Today's Top Alzheimer's News
Press Statement: The Global Alzheimer's Platform Foundation (GAP) announced the launch of GAP-Net, a first-of-its-kind network of clinical trial sites collaboratively working to streamline clinical research and drug development for Alzheimer's disease. GAP-Net currently has 11 leading academic and private commercial research site partners. The network looks to add a minimum of 20 more sites by year-end and grow to 60 sites nationally by the end of 2017.
A July 26, 2016 FierceBiotech article reported that “Mobile app maker AnthroTronix is launching the second phase of a study that uses mobile technology to track brain issues in people who care for Alzheimer’s patients.” According to the article, “The Silver Spring, MD-based company will work with case management outfit Mindoula and two nonprofits, the BrightFocus Foundation and the Geoffrey Beene Foundation Alzheimer’s Initiative, to carry out Phase II of the study, dubbed “Health-eBrain.” Phase I of the research showed that informal caregivers, or unpaid individuals without formal medical training, had cognitive impairment when caring for patients with Alzheimer’s.”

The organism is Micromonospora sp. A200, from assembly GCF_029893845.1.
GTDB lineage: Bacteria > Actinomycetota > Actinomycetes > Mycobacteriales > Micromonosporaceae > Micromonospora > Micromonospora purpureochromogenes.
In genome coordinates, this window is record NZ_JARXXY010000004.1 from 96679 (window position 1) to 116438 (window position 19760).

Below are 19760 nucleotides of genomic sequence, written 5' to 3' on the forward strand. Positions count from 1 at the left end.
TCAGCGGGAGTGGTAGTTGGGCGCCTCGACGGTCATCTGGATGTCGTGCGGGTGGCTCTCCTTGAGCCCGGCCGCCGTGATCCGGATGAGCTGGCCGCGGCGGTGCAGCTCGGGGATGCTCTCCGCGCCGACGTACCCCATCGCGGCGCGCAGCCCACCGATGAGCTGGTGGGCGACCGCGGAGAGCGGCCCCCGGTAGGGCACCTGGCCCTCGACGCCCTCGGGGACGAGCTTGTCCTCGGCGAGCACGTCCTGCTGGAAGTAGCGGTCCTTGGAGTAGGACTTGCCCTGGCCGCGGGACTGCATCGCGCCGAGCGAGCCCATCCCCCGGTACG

A July 28, 2016 MedScape.com article reported that “The Medicare annual wellness visit (AWV) is mandated by the Affordable Care Act and includes cognitive testing” is being underutilized. According to the article, “It is vastly underutilized nationally, but it is being successfully implemented on a large scale in one large Midwestern health system.”
A July 28, 2016 STAT News article reported on the research community’s response to results released during the Alzheimer’s Association International Conference. According to the article, “In the wake of disappointing results this week for yet another experimental Alzheimer’s drug, scientists who have toiled for decades to understand the devastating disease expressed frustration and even anger that their field has not made more progress toward a cure.”
A July 28, 2016 The Washington Post article reported that “Wednesday, researchers at the Toronto conference announced that the drug, leuco-methylthioninium-bis (LMTM) had failed to demonstrate a benefit for most trial participants, supportng what experts have long believed: that winning the battle against Alzheimer’s will involve a cocktail of drugs and changes in lifestyle habits such as diet, sleep habits and physical exercise, rather than a magic bullet.”
Medical News Today: Alzheimer's drug shows promise for patients in phase III trial
Alzheimer’s News Today: Cognitive Decline in Mild Alzheimer’s Slowed with Azeliragon